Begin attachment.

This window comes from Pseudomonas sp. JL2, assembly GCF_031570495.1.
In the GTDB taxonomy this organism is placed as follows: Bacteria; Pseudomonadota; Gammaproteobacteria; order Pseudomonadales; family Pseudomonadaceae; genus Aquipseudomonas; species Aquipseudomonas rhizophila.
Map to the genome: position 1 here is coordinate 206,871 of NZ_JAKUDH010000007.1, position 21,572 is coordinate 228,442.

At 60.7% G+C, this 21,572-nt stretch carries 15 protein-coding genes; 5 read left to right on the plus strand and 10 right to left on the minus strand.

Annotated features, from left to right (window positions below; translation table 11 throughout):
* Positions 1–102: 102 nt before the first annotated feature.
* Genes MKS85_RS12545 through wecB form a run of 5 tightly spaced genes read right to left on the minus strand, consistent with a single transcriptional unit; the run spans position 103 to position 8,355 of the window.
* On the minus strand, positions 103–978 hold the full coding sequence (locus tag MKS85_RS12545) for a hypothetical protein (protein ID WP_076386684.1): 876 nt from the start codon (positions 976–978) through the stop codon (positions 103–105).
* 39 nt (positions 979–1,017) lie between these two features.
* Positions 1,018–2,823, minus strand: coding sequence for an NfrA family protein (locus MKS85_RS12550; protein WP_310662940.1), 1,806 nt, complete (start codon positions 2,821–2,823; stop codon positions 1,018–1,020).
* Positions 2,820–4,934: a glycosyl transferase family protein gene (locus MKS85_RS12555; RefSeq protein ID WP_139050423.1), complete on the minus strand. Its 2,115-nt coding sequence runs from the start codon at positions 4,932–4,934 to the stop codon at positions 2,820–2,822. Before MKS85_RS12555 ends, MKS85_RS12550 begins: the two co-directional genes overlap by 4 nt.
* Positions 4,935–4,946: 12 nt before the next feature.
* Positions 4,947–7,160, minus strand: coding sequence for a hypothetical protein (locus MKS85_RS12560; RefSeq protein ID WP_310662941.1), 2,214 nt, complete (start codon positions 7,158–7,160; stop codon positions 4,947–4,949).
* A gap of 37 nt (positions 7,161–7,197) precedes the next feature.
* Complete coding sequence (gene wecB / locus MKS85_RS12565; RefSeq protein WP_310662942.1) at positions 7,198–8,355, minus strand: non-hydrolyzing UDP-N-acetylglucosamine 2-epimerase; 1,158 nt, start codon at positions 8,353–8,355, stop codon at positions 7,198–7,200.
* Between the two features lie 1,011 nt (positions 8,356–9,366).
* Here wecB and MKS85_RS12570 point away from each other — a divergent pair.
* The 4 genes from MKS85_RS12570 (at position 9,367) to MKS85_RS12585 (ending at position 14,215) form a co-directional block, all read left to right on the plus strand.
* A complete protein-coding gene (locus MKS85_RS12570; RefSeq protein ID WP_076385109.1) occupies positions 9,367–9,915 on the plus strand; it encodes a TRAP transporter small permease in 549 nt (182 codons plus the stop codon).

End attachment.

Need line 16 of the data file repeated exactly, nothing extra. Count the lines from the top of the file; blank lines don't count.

* Between the two features lie 1,011 nt (positions 8,356–9,366).